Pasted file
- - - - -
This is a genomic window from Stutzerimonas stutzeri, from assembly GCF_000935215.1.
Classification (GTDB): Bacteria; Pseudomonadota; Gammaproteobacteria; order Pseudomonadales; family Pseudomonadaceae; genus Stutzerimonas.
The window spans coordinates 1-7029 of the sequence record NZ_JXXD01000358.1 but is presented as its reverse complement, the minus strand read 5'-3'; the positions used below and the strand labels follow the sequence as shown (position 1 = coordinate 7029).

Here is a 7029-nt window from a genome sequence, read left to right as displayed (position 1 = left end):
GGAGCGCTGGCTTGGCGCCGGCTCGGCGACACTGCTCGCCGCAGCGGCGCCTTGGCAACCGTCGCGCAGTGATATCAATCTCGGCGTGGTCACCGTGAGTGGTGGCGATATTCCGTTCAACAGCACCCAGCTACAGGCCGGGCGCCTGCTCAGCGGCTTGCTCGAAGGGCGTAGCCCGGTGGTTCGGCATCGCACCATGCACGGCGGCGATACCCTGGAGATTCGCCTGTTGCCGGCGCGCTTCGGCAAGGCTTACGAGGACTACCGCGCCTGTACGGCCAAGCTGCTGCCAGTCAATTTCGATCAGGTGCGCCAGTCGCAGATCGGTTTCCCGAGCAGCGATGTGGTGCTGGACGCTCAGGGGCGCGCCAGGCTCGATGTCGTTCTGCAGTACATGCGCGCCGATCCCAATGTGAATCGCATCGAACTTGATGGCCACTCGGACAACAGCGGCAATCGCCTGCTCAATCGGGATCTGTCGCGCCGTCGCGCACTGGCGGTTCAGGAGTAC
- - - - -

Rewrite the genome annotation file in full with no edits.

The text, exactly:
This is a genomic window from Stutzerimonas stutzeri, from assembly GCF_000935215.1.
Classification (GTDB): Bacteria; Pseudomonadota; Gammaproteobacteria; order Pseudomonadales; family Pseudomonadaceae; genus Stutzerimonas.
The window spans coordinates 1-7029 of the sequence record NZ_JXXD01000358.1 but is presented as its reverse complement, the minus strand read 5'-3'; the positions used below and the strand labels follow the sequence as shown (position 1 = coordinate 7029).

Here is a 7029-nt window from a genome sequence, read left to right as displayed (position 1 = left end):
GGAGCGCTGGCTTGGCGCCGGCTCGGCGACACTGCTCGCCGCAGCGGCGCCTTGGCAACCGTCGCGCAGTGATATCAATCTCGGCGTGGTCACCGTGAGTGGTGGCGATATTCCGTTCAACAGCACCCAGCTACAGGCCGGGCGCCTGCTCAGCGGCTTGCTCGAAGGGCGTAGCCCGGTGGTTCGGCATCGCACCATGCACGGCGGCGATACCCTGGAGATTCGCCTGTTGCCGGCGCGCTTCGGCAAGGCTTACGAGGACTACCGCGCCTGTACGGCCAAGCTGCTGCCAGTCAATTTCGATCAGGTGCGCCAGTCGCAGATCGGTTTCCCGAGCAGCGATGTGGTGCTGGACGCTCAGGGGCGCGCCAGGCTCGATGTCGTTCTGCAGTACATGCGCGCCGATCCCAATGTGAATCGCATCGAACTTGATGGCCACTCGGACAACAGCGGCAATCGCCTGCTCAATCGGGATCTGTCGCGCCGTCGCGCACTGGCGGTTCAGGAGTAC